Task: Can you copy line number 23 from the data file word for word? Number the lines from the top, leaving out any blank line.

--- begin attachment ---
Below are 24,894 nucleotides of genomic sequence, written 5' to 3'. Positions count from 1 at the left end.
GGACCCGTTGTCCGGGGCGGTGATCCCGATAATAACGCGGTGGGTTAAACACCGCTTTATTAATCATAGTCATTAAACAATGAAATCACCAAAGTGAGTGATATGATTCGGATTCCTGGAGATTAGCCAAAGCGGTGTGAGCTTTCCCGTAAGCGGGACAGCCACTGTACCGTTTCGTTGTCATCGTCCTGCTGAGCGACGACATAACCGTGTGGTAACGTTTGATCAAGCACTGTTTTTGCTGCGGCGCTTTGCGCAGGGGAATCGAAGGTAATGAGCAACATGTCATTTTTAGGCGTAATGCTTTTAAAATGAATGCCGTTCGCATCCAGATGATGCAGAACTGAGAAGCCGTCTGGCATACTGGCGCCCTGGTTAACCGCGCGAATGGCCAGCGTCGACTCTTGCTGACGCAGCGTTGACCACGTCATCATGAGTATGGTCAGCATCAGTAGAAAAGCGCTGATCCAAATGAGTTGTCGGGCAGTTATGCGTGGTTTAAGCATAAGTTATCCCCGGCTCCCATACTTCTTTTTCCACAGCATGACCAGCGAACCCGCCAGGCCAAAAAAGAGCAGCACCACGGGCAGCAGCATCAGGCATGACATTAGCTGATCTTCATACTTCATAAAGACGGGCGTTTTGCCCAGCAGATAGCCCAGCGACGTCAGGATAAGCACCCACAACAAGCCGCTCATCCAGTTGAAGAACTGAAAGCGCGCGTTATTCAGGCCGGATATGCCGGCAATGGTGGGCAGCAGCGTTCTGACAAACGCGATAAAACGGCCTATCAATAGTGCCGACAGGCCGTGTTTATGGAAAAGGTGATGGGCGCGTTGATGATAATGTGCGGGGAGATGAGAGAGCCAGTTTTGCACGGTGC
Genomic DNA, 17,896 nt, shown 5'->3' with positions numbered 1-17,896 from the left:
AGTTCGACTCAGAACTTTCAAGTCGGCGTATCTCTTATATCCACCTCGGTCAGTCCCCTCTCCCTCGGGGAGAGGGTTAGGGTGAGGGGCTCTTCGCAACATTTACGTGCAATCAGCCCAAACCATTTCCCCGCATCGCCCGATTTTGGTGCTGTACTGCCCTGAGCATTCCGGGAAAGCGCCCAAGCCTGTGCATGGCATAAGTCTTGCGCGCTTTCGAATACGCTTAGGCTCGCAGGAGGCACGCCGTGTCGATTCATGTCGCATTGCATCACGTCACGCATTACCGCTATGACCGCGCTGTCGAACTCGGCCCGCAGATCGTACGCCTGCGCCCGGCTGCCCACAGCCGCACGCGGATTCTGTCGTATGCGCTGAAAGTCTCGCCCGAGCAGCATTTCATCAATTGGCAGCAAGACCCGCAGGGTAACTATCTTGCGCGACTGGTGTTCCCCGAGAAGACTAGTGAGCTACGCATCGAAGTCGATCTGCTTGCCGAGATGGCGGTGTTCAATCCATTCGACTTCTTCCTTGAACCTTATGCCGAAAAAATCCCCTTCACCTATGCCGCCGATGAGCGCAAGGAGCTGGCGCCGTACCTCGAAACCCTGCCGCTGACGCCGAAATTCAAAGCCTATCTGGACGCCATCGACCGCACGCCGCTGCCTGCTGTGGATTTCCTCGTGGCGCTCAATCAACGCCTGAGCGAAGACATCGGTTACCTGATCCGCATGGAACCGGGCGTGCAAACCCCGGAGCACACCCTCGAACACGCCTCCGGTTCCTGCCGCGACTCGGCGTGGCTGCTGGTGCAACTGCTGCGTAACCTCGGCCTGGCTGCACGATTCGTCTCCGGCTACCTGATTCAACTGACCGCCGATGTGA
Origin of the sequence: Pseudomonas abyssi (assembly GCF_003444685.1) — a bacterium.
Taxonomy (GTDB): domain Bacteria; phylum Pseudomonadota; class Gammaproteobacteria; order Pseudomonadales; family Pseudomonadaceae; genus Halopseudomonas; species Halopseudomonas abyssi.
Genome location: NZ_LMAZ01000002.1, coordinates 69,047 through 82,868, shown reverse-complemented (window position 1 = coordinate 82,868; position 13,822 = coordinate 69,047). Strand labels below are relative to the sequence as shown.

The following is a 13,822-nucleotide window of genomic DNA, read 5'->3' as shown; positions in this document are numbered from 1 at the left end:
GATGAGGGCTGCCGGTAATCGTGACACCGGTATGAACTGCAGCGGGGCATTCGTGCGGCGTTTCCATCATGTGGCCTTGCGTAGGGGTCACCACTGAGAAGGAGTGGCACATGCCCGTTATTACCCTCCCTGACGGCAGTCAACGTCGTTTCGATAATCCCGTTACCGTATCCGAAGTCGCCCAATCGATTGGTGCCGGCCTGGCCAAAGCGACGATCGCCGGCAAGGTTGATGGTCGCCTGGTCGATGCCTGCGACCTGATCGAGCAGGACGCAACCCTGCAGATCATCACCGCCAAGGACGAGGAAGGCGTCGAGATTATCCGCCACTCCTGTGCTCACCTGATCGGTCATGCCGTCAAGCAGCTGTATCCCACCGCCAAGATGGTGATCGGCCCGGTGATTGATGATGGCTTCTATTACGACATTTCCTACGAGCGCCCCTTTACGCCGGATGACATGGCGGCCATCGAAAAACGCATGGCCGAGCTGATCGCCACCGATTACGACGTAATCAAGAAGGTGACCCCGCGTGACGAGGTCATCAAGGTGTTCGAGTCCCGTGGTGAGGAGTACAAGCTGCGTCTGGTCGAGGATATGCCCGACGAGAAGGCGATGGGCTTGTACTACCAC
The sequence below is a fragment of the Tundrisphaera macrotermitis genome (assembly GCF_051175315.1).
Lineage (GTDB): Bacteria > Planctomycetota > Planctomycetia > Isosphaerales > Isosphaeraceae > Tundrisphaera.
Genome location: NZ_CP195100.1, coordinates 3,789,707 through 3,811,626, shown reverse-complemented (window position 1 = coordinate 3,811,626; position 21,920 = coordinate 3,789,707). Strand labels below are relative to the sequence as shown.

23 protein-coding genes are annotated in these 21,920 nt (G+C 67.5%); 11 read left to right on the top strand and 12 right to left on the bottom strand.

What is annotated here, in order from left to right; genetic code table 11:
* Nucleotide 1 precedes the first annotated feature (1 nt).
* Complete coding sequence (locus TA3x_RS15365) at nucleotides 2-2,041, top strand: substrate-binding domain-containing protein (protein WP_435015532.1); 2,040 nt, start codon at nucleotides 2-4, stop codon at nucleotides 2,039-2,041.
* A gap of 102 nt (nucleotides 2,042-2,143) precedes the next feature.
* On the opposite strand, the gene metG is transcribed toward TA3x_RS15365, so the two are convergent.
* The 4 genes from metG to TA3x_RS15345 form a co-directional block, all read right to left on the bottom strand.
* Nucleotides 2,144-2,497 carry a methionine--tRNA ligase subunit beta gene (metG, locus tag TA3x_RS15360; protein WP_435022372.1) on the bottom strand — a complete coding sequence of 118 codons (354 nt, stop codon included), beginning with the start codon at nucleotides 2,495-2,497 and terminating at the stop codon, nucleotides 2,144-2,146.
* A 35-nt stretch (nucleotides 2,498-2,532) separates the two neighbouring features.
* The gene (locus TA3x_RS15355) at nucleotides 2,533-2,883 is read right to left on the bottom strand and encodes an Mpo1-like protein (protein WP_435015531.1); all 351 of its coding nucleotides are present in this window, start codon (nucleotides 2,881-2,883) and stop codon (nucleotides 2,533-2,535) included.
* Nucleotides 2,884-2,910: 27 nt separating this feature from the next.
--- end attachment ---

* Nucleotides 2,884-2,910: 27 nt separating this feature from the next.